REQUIRED READING: The number of foreclosures on commercial properties continues to rise, and these troubled properties include everything from office buildings, industrial buildings and retail properties to hotels, casinos, condominiums and apartments.
As part of the pre-foreclosure process, lenders need to engage an environmental professional to complete a Phase I environmental site assessment (ESA) that is compliant with the industry standards of ASTM 1527-05 and the Environmental Protection Agency's All Appropriate Inquiry (AAI) rule.
The lender should order a Phase I ESA as part of the pre-foreclosure process, even if a Phase I ESA was completed at the time of consummation of the loan.
The AAI rule primarily applies to borrowers who want to claim Comprehensive Environmental Response, Compensation and Liability Act (CERCLA) liability protection as an innocent landowner, bona-fide protective purchaser or contiguous property owner.
Typically, banks that hold mortgages on property as secured lenders are exempt from CERCLA liability, provided that certain very specific criteria are met. CERCLA Section 101(20) contains a secured creditor exemption that eliminates owner-operator liability for lenders who hold ownership in a CERCLA facility primarily to protect their security interest in that facility, provided they do not ‘participate in the management of the facility.’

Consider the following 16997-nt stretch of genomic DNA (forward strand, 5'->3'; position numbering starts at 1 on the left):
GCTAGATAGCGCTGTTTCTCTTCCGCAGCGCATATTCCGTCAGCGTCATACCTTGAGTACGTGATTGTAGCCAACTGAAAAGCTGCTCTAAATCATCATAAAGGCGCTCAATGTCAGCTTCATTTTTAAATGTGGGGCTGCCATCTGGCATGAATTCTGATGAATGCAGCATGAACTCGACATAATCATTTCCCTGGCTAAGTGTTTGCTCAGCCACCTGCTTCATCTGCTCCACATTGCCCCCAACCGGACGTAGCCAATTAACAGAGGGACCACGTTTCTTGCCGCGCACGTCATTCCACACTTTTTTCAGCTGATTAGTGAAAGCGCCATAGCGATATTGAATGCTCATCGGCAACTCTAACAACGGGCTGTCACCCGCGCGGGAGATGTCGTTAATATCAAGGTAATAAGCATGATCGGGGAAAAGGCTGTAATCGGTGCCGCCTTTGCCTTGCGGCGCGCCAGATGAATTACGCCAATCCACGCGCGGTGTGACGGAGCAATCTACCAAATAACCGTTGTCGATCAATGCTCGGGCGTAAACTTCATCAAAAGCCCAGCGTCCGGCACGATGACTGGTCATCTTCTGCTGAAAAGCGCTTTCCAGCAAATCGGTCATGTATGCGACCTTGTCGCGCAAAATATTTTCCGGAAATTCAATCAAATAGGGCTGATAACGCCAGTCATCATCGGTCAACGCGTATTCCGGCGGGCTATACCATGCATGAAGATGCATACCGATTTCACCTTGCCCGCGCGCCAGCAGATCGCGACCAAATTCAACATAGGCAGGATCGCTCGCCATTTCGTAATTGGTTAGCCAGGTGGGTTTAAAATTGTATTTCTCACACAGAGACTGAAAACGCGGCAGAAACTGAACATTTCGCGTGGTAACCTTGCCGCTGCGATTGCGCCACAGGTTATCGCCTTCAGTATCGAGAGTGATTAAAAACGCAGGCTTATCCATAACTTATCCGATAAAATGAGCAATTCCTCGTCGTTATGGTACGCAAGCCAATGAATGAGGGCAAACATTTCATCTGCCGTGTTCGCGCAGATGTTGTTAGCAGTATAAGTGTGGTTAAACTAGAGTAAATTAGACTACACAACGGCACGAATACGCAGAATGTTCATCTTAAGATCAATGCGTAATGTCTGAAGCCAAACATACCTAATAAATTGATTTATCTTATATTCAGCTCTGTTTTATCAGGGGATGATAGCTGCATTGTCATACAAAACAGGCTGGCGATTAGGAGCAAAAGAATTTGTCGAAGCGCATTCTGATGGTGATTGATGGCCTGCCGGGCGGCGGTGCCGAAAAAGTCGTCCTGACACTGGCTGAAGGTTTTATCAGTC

‘Participation in management’ does not include actions such as inspection of the property, requiring a borrower to take action to address contamination, providing financial advice, or renegotiating or restructuring the terms of the loan.
In addition, the secured creditor exemption provides that simply foreclosing on a property does not result in liability for a bank, provided the bank takes ‘reasonable steps’ to divest itself of the property ‘at the earliest practicable, commercially reasonable time, on commercially reasonable terms.’
Generally, a lender may maintain business activities and close down operations at a property, so long as the property is listed for sale shortly after the foreclosure date, or at the earliest practicable, commercially reasonable time.
However, with the state of today's market, which includes the increase of commercial properties on the market that are not being resold and/or may remain vacant for some time, lenders may find themselves managing a foreclosed property.
In order to protect themselves from losses and to identify liability issues, lenders need to use the Phase I ESA as a foundation in the decision-making process when contemplating foreclosure on a commercial property.
What CERCLA addresses
The Phase I ESA primary function is to identify recognized environmental conditions (RECs) in respect to the property. ASTM defines a REC as the ‘presence or likely presence of any hazardous substances or petroleum products on a property under conditions that indicate an existing release, a past release or a material threat of a release of any hazardous substances or petroleum products into structures on the property or into the ground, groundwater or surface water of the property.’
In-depth review of the historical usage of a property, along with a thorough property inspection, facilitates in the identification of potential RECs. The Phase I ESA may recommend that additional investigation, such as file reviews at the appropriate local or state agencies, be conducted to provide additional information about the potential REC.